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Why are Sabahans so keen on education?

 | August 19, 2017

Perhaps they see it as the only way out of poverty.

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Isn’t it interesting that no school in Sabah is on the Education Ministry’s list of 402 Malaysian schools with disciplinary problems? We would have thought that Sabah, which is often spoken of as the poorest state in the country, would be fertile ground for the breeding of hooligans.

The list was presented last June at a meeting of the ministerial Committee on Student Disciplinary Problems. The details were reported in the press recently.

It’s also interesting that rich Selangor, with all the conveniences available for its children, tops the ministry’s list. Seventy-six of its schools are identified as having disciplinary issues, including drug problems.

Perhaps, after all, there’s something wrong with the conventional view that material deprivation tends to lead to anti-social behaviour.

We’ve all seen photos of school kids in Sabah in their stained uniforms, braving muddy rivers and dirt roads to get to school several kilometres away from their homes. Compare them with the typical child in the Klang Valley, who has the luxury of being sent to school in the family car or at least in a bus.

So it would appear that children in Sabah seem to be more serious about their education than their peers in the rest of the country, even though it’s a struggle for them to even get to school.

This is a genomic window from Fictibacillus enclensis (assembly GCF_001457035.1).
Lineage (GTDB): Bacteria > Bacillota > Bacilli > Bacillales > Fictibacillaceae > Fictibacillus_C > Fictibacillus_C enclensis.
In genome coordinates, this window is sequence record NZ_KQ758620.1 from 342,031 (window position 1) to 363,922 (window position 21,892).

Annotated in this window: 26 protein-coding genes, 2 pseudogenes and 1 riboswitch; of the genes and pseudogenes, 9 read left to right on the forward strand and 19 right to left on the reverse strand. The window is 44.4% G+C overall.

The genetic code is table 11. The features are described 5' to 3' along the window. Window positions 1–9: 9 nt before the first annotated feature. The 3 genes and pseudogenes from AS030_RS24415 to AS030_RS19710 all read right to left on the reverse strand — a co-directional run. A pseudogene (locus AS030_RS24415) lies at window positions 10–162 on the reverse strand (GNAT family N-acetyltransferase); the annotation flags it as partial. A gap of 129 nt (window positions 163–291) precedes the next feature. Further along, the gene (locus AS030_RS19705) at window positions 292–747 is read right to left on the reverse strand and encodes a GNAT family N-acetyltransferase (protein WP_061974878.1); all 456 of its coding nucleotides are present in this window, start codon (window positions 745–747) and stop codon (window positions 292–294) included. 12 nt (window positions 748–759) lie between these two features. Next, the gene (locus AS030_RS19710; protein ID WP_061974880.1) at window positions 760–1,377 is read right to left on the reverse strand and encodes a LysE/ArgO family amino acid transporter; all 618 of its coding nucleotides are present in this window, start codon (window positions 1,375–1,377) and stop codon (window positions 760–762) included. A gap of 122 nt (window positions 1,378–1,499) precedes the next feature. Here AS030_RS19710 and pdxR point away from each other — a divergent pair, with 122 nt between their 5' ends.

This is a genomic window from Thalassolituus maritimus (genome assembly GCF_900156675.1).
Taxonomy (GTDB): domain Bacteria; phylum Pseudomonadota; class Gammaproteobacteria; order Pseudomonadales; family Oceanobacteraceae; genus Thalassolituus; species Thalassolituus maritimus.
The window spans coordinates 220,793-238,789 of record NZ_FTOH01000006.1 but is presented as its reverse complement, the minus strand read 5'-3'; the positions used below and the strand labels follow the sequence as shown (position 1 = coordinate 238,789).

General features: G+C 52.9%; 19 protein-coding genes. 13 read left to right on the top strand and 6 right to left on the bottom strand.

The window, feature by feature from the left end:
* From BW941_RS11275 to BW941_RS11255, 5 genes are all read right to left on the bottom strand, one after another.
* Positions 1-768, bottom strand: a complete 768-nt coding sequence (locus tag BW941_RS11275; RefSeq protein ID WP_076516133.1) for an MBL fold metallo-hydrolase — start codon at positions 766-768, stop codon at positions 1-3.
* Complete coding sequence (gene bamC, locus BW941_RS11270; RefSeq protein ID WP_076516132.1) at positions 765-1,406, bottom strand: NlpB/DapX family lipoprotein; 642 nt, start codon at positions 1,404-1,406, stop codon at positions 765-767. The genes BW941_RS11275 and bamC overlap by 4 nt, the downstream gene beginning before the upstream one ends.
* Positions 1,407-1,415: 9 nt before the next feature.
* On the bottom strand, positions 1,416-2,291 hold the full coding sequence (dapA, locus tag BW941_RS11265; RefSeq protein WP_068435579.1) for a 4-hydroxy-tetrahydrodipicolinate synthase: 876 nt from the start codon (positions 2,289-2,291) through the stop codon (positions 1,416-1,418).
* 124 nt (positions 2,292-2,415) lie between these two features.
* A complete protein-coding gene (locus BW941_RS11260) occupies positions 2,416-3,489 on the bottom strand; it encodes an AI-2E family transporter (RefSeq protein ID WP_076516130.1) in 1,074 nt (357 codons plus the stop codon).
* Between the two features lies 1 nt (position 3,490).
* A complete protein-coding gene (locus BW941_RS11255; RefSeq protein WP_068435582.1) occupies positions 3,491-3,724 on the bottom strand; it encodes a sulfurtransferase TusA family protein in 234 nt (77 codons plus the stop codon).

We are talking about a state where many people still don’t have access to basic amenities like water and electricity. Perhaps it’s precisely this extreme poverty that makes Sabahans teach their children the value of learning so they do not have to suffer like their parents.

Many children on the peninsula are privileged enough to have a list of options to fall back on even if they don’t do well in school. Some can depend on the family business for their future and some have influential fathers or uncles who can pull strings to ensure they get cushy jobs with some private or government company. In fact, some of these fathers and uncles could even pressure universities to enrol their children regardless of their SPM grades.

Some, of course, join gangs and learn to make a living through extortion or selling drugs.

Oddly enough, the conveniences enjoyed by peninsular children make some of them forget that these could be taken away in the blink of an eye. That’s probably why quite a number end up in an endless search for employment.

The standard of education in this country has been greatly criticised by many and because of that some may come to the conclusion that hard work in school would be wasted anyway.
However, it can be argued that Sabahan children, by breaking their backs to get an education, even if it’s poor education, are learning to build character.

A wise employer once said: “Lazy workers will drive this company under. But give me one good man who’s willing to break his back and I’ll take on the world.”


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